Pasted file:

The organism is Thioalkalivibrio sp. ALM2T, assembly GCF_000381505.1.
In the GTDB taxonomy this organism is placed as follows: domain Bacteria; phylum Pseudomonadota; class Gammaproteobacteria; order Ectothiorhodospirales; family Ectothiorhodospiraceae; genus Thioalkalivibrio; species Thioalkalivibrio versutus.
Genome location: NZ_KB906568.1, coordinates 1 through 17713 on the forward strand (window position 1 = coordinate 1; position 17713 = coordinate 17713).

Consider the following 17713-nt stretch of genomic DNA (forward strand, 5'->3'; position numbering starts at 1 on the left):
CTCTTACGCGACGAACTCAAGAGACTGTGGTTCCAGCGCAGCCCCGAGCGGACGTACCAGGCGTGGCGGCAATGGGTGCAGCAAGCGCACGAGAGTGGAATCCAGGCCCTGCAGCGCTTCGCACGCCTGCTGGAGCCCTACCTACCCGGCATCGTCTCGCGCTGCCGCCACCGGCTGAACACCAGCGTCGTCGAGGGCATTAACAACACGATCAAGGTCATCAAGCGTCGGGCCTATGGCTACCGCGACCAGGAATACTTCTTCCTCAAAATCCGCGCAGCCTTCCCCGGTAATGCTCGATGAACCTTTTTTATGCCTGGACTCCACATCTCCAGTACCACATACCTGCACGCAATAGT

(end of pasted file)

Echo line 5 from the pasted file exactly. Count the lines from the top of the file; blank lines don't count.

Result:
CTCTTACGCGACGAACTCAAGAGACTGTGGTTCCAGCGCAGCCCCGAGCGGACGTACCAGGCGTGGCGGCAATGGGTGCAGCAAGCGCACGAGAGTGGAATCCAGGCCCTGCAGCGCTTCGCACGCCTGCTGGAGCCCTACCTACCCGGCATCGTCTCGCGCTGCCGCCACCGGCTGAACACCAGCGTCGTCGAGGGCATTAACAACACGATCAAGGTCATCAAGCGTCGGGCCTATGGCTACCGCGACCAGGAATACTTCTTCCTCAAAATCCGCGCAGCCTTCCCCGGTAATGCTCGATGAACCTTTTTTATGCCTGGACTCCACATCTCCAGTACCACATACCTGCACGCAATAGT